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After the Adoption: How to Help a Dog Adjust to a New Home

Posted by Pekin Insurance on Oct 16, 2017

Learn how to help a dog adjust to a new home, especially if you have other pets or kids in the house.

You just couldn't resist those eyes. Or the way his tail started wagging slowly when you moved closer. What ultimately tugged at your heart, though, was the way he leaned into your hand when you reached through the kennel door to pet him.

You couldn't hide the smile on your face when you adopted him, and he was a furry bundle of excitement. Now it's time to think about the what, where, why, and how to help a dog adjust to a new home. And if you already have pets (or kids), they'll need to adapt to a new dog, too.


4 Ways to Help a Dog Adjust to a New Home


1. Where to adopt your dog

First things first: when you adopt a dog, you have several options. There are plenty of organizations that bring dogs from other states and even other countries. If you want a border collie, for instance, there are rescue organizations that specialize in adopting them out. 

You can also adopt through an organization like the ASPCA, your local animal control division, or another local animal adoption agency. Many local agencies have their adoptable dogs listed on Petfinder

In either case, when you get home with your new dog, you can expect an adjustment period for both you and the dog.


2. Before you get home with your dog

Set up a space for your new dog, preferably where you can easily clean up any messes. Baby gates work well to section off rooms and keep your dog out of trouble.

Petfinder suggests dog-proofing the space by taping or removing electrical cords and moving chemicals and cleaners to higher shelves.

Schedule an appointment with a positive-reinforcement trainer. It's never too soon to start training your dog. Zak George has a series of helpful YouTube videos, as well. 

Be sure to bring a collar and tag when you pick up your dog. You don't want your dog to get lost.


3. Bringing your dog home

The Labrador Site recommends taking a few days off work if you can to help your dog get acquainted with his new surroundings. Try not to schedule any major activities for a couple of weeks, either, so you can devote a lot of time to helping your dog get used to his forever home. 

The Animal Rescue League of Boston suggests letting your dog sniff around outside before you bring him into the house. "Bring your dog to your designated potty spot and reward the dog with a treat for going there."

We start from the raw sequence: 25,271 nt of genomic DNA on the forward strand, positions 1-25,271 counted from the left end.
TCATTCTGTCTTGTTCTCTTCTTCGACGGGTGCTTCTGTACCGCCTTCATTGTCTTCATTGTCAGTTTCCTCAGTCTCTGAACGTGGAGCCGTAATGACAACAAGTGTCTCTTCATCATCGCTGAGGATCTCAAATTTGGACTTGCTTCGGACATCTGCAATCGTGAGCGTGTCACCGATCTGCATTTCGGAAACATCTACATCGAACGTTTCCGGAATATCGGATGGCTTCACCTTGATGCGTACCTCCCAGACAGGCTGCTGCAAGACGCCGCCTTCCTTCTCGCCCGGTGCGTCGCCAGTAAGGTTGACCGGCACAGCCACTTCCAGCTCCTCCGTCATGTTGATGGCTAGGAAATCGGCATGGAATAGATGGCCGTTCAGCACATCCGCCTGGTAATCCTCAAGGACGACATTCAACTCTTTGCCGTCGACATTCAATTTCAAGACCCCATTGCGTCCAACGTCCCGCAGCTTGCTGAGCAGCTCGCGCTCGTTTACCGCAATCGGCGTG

Whether or not your adopted dog is house-trained, be prepared for accidents. The Labrador Site points out that "all dogs, when stressed and placed in a strange situation, may have a breakdown in cleanliness."

Keep it calm. A new home can be scary for a dog. You need time to learn what your dog may react to, and your dog needs time to adjust to new people, smells, noises, and activities.

4. The first week and beyond
Establish a schedule that you can stick to. Dogs love a routine, and eating, sleeping, bathroom breaks, and walks are only part of it. Schedule dedicated training time into your day. Wags and Walks, a rescue organization in Los Angeles, notes that dogs enjoy training and it can be a great bonding experience. "As long as you use positive methods to teach your dog, he will LOVE learning. Training also helps your dog understand that they are supposed to take direction from you." 

Visit your veterinarian. Even if your dog is in good health, it's important to get him checked out to ensure that there aren't any hidden issues that could cause problems down the road.

Be patient. Bringing a new dog into your home is the first step in a long relationship. And like any relationship, it takes time and patience to build it. There will be ups and downs, and it may take weeks or even months before the two of you have cuddle time on the couch. In fact, Certified Professional Dog Trainer Katelyn Schutz of Wisconsin Pet Care writes that three months "is the estimated time it takes for a new pet to fully settle down into a routine of a household." 

Get pet insurance, too. Dogs bring a lot of joy and happiness with them, but they can also need expensive medical care. Pet insurance can help you cover many of those unexpected costs. 


In fact, if you have your home insurance through Pekin Insurance, you may find pet insurance more affordable than you imagine.

Call your agent today to find out more. 



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